Dwindling public survey results for Australian Prime Minister Tony Abbott have erupted into an open leadership challenge within his Liberal Party. Detractors are seeking a caucus ballot to replace him next Tuesday.
Liberal backbenchers from Western Australian branch declared a revolt against Abbott's leadership on Friday, halfway through his three-year term as prime minister.
Removing Abbott would require more than 51 votes among 102 members of governing Liberals' "party room," which comprises members in Canberra's lower and upper houses.
Australian media said weeks of disquiet erupted on Friday when western Liberal Luke Simpkins sent an email to colleagues, writing that he would seek the vote on Tuesday.
"I think we must bring this to a head and test the support of the leadership," Simpkins wrote.
Dennis Jensen, also a Liberal West Australian, had signaled on Tuesday that he had lost confidence in Abbott.
The Sydney Morning Herald said party whip Philip Ruddock has put the vote on the agenda Tuesday's Liberal caucus meeting.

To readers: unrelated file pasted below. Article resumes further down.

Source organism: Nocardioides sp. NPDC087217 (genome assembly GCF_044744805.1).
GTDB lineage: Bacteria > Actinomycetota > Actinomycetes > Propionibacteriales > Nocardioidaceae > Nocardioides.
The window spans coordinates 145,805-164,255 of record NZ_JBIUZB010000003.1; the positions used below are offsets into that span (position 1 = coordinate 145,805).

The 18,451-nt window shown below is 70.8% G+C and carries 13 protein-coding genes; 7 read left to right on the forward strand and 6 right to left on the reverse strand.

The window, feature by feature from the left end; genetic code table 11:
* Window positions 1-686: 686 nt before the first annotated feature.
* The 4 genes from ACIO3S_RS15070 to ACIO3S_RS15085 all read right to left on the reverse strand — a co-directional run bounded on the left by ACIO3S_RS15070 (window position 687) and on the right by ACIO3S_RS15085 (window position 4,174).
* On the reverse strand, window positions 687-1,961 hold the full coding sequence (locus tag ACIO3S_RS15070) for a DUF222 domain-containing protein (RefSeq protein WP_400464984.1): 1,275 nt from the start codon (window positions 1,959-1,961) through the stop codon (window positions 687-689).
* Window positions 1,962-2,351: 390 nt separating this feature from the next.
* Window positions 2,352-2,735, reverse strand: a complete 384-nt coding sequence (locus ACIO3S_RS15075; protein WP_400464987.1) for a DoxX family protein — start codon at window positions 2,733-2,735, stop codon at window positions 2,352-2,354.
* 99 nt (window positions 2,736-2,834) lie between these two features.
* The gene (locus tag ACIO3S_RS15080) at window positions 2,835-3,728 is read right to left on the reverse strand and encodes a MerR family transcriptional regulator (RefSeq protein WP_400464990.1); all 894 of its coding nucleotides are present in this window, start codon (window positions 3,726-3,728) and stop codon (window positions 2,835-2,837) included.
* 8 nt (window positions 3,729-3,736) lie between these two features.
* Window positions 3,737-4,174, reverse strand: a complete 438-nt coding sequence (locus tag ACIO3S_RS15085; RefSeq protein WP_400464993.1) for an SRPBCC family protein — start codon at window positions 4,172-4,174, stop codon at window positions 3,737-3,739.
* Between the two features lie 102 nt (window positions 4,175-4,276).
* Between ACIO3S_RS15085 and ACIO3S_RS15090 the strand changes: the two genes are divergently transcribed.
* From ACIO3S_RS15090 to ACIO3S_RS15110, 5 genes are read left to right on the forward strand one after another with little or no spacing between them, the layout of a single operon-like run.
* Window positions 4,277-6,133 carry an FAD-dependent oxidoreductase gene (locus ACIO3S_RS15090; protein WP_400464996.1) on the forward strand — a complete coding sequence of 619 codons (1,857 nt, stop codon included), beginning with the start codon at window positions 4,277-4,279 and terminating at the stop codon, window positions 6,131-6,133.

'Getting on with government'
Potential successors slated by media include Communications Minister Malcolm Turnbull and Foreign Minister Julie Bishop, who has so far ruled out a direct contest against Abbott.
Abbott on Friday told reporters, "I'm expecting us to get on with government, that's what I'm expecting."
"I have spoken to deputy leader Julie Bishop and we will stand together in urging the party room to defeat this particular motion," Abbott said.
Conservative state election losses
A slump in Abbott's ratings has been blamed in part for fellow conservative governments suffering recent regional state election losses - in Victoria in November and Queensland in January.
Abbott drew criticism in recent weeks over economic policy and his decision last month to award an Australian knighthood to Queen Elizabeth's husband, Prince Philip.
Simpkins said in his email that the knighthood for Prince Philip was "the final proof of a disconnection with the people."
Some Australians also accuse Australia's government of abandoning refugees.
The prime minister recently warned against a challenge, saying Australians had elected his conservative Liberals in 2013 to replace a fractious center-left Labor government. It changed its prime minister twice in four years.
"We are not the Labor Party and we are not going to repeat the chaos and the instability of the Labor years," he added on Friday.
ipj/sms (AP, Reuters)